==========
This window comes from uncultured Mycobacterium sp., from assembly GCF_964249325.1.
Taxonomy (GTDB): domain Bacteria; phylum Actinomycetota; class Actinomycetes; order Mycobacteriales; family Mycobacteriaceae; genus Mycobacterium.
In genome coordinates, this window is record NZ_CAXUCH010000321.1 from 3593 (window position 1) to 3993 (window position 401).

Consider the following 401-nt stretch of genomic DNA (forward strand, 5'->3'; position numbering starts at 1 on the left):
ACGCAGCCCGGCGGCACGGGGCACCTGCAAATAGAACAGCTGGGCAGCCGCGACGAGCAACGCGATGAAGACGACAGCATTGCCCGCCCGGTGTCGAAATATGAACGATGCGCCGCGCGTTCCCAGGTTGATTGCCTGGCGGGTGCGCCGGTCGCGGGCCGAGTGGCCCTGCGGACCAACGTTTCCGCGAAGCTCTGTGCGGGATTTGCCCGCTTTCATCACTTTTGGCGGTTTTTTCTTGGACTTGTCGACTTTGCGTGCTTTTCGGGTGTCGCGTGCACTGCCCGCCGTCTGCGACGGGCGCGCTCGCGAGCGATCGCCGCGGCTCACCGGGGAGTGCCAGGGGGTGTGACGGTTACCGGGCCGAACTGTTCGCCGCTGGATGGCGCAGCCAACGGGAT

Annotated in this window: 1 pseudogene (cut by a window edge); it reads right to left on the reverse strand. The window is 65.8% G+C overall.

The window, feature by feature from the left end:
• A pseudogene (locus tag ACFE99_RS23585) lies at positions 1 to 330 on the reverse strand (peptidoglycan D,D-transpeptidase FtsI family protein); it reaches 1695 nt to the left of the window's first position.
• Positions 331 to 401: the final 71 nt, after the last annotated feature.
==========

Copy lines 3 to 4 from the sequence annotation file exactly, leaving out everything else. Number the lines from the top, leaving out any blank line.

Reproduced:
In genome coordinates, this window is record NZ_CAXUCH010000321.1 from 3593 (window position 1) to 3993 (window position 401).

Consider the following 401-nt stretch of genomic DNA (forward strand, 5'->3'; position numbering starts at 1 on the left):